How to Calculate Total Pressure in a Container

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You can calculate the total pressure of a given amount of gas present in a container using the Ideal Gas Law. Because gases, unlike solids and liquids, have neither fixed shape nor fixed volume, you can take it that the volume of a gas equals the given or calculated volume of the container. Containers of gases should have no holes and should remain tightly corked to prevent the gas from diffusing through the holes. In standard SI units, pressure is measured in pascal (Pa). However, you can use other common units including the atmosphere (atm).

Things You'll Need

  • Calculator
  • Define the parameters you will need. The Ideal Gas Law you will use states that the total pressure (P) in atmosphere equals the number of moles of the gas (n) in moles times molar gas constant (R) in liter atmospheres per mole per Kelvin times temperature (T) in Kelvin divided by volume (V) in liters. Therefore, you will need four parameters: "n", "R", "T", and "V".

  • Calculate the number of moles. Some chemistry problems that involve calculating the total pressure of a gas in a container will require you to calculate the number of moles first. If you need to calculate the number of moles, then continue with this step, otherwise go to the next step. If you know the mass of the gas, divide it by the molar mass on a calculator and the result is "n". If you know the number of molecules, divide it by Avogadro's number on a calculator and the result is "n". If you know the volume of the gas at Standard Temperature and Pressure (STP), divide it by the molar volume at STP on a calculator and the result is "n".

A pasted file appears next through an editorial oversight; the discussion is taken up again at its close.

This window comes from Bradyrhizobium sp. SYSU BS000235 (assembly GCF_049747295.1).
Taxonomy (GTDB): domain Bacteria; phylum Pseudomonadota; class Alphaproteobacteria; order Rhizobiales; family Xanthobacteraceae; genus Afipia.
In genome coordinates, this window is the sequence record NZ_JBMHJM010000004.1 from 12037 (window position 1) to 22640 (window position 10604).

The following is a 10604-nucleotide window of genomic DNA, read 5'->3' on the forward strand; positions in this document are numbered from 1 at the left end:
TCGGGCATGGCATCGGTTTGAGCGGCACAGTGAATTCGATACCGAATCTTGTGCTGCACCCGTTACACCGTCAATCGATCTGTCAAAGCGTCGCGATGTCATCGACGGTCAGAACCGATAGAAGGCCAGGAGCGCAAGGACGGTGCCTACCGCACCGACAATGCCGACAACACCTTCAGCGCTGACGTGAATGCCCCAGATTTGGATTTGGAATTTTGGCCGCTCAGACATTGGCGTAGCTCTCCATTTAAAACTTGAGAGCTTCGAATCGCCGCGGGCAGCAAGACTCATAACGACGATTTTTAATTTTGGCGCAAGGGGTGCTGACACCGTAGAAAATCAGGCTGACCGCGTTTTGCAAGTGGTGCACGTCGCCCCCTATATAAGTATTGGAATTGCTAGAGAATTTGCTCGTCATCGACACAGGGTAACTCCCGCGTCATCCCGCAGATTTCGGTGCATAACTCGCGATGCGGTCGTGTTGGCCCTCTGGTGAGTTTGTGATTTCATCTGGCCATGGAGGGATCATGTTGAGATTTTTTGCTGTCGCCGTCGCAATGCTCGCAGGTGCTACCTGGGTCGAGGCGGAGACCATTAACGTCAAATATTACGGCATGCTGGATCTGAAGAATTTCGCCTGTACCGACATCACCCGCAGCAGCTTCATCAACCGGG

• Calculate the volume of the gas. Some chemistry problems that involve calculating the total pressure of a gas in a container will require you to calculate the volume of the gas first. If you need to calculate the volume of gas, which is equivalent to the volume of the container, then continue with this step, otherwise go to the next step. If the container is a cylinder and you know the radius in meters and height in meters, calculate 3.1 times radius squared times height on a calculator and the result is "V" in meters cubed. Then multiply the result by 1000 on your calculator; you'll obtain the result in liters. If the container is a sphere and you know the radius in meters, calculate 1.3 times 3.1 times radius cubed on your calculator. The result is volume of the gas in meters cubed. To convert the result to liters, multiply the result by 1000 on your calculator. If the container is a rectangle and you know the length, width and height in meters, calculate length times width times height on your calculator. The result is volume of gas in meters cubed. To convert the result to liters, multiply the result by 1000 on your calculator.

  • Perform the calculation. Calculate "n" times 0.082058 times "T" divided by "V" with the aid of a calculator to obtain "P" in atmospheres. The value for "P" is the total pressure of the gas in the container.

Tips & Warnings

  • Useful pressure converters include:
  • 1 pascal (Pa) equals 1 N*m-2 equals 1 kg*m-1*s-2
  • 1 atmosphere (atm) equals 1.01325*105 Pa
  • 1 atmosphere (atm) equals 760 torr
  • 1 bar equals 105 Pa
  • The value for the molar gas constant (R) is 0.082058 L atm mol-1 K-1.
  • Temperature equivalence in Kelvin (T) of t degree Celsius is T = 273 + t
  • Number of moles of a gas is the ratio of given mass divided by molecular mass of the gas
  • At standard temperature: 0°C = 273.15 K
  • Standard volume of 1 mole of an ideal gas at STP equals 22.4 liters
  • The Ideal Gas Law is used to solve problems regarding only gases of one substance, i.e., pure gases. When several substances are mixed in one container, use the Ideal Gas Law to determine the pressure of each substance, partial pressure, then use Dalton's law of partial pressures to determine the total pressure of the mixture in the container. Dalton's law of partial pressures states that the total pressure exerted on a container by several different gases equal the sum of the pressures exerted on the container by each gas.

References

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